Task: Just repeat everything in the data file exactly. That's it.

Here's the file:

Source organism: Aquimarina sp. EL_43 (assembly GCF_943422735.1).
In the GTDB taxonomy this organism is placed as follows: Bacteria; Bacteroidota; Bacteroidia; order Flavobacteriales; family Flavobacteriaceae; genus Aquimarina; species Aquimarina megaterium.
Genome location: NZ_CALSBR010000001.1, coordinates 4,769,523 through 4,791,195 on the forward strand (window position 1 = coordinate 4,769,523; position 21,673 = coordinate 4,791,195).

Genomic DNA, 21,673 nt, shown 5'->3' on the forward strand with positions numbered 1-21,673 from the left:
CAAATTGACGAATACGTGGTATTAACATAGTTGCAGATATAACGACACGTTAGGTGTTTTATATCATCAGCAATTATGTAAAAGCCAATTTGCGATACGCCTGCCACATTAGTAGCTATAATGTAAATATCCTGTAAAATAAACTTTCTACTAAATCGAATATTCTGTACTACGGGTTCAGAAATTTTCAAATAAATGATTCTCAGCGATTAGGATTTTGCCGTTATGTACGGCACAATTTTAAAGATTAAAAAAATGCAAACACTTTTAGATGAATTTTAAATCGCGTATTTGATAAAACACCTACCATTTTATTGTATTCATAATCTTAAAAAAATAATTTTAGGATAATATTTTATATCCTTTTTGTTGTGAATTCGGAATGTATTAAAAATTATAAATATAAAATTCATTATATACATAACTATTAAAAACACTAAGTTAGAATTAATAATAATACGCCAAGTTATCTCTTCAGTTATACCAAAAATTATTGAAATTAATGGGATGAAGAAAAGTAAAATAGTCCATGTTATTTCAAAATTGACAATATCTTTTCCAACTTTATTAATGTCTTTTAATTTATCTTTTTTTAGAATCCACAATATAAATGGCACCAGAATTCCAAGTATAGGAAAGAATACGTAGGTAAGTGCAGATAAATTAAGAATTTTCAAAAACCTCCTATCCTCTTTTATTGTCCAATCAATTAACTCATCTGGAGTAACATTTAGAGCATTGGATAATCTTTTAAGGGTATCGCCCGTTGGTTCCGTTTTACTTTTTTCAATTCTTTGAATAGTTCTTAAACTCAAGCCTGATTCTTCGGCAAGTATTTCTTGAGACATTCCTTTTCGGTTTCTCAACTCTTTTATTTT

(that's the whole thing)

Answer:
Source organism: Aquimarina sp. EL_43 (assembly GCF_943422735.1).
In the GTDB taxonomy this organism is placed as follows: Bacteria; Bacteroidota; Bacteroidia; order Flavobacteriales; family Flavobacteriaceae; genus Aquimarina; species Aquimarina megaterium.
Genome location: NZ_CALSBR010000001.1, coordinates 4,769,523 through 4,791,195 on the forward strand (window position 1 = coordinate 4,769,523; position 21,673 = coordinate 4,791,195).

Genomic DNA, 21,673 nt, shown 5'->3' on the forward strand with positions numbered 1-21,673 from the left:
CAAATTGACGAATACGTGGTATTAACATAGTTGCAGATATAACGACACGTTAGGTGTTTTATATCATCAGCAATTATGTAAAAGCCAATTTGCGATACGCCTGCCACATTAGTAGCTATAATGTAAATATCCTGTAAAATAAACTTTCTACTAAATCGAATATTCTGTACTACGGGTTCAGAAATTTTCAAATAAATGATTCTCAGCGATTAGGATTTTGCCGTTATGTACGGCACAATTTTAAAGATTAAAAAAATGCAAACACTTTTAGATGAATTTTAAATCGCGTATTTGATAAAACACCTACCATTTTATTGTATTCATAATCTTAAAAAAATAATTTTAGGATAATATTTTATATCCTTTTTGTTGTGAATTCGGAATGTATTAAAAATTATAAATATAAAATTCATTATATACATAACTATTAAAAACACTAAGTTAGAATTAATAATAATACGCCAAGTTATCTCTTCAGTTATACCAAAAATTATTGAAATTAATGGGATGAAGAAAAGTAAAATAGTCCATGTTATTTCAAAATTGACAATATCTTTTCCAACTTTATTAATGTCTTTTAATTTATCTTTTTTTAGAATCCACAATATAAATGGCACCAGAATTCCAAGTATAGGAAAGAATACGTAGGTAAGTGCAGATAAATTAAGAATTTTCAAAAACCTCCTATCCTCTTTTATTGTCCAATCAATTAACTCATCTGGAGTAACATTTAGAGCATTGGATAATCTTTTAAGGGTATCGCCCGTTGGTTCCGTTTTACTTTTTTCAATTCTTTGAATAGTTCTTAAACTCAAGCCTGATTCTTCGGCAAGTATTTCTTGAGACATTCCTTTTCGGTTTCTCAACTCTTTTATTTT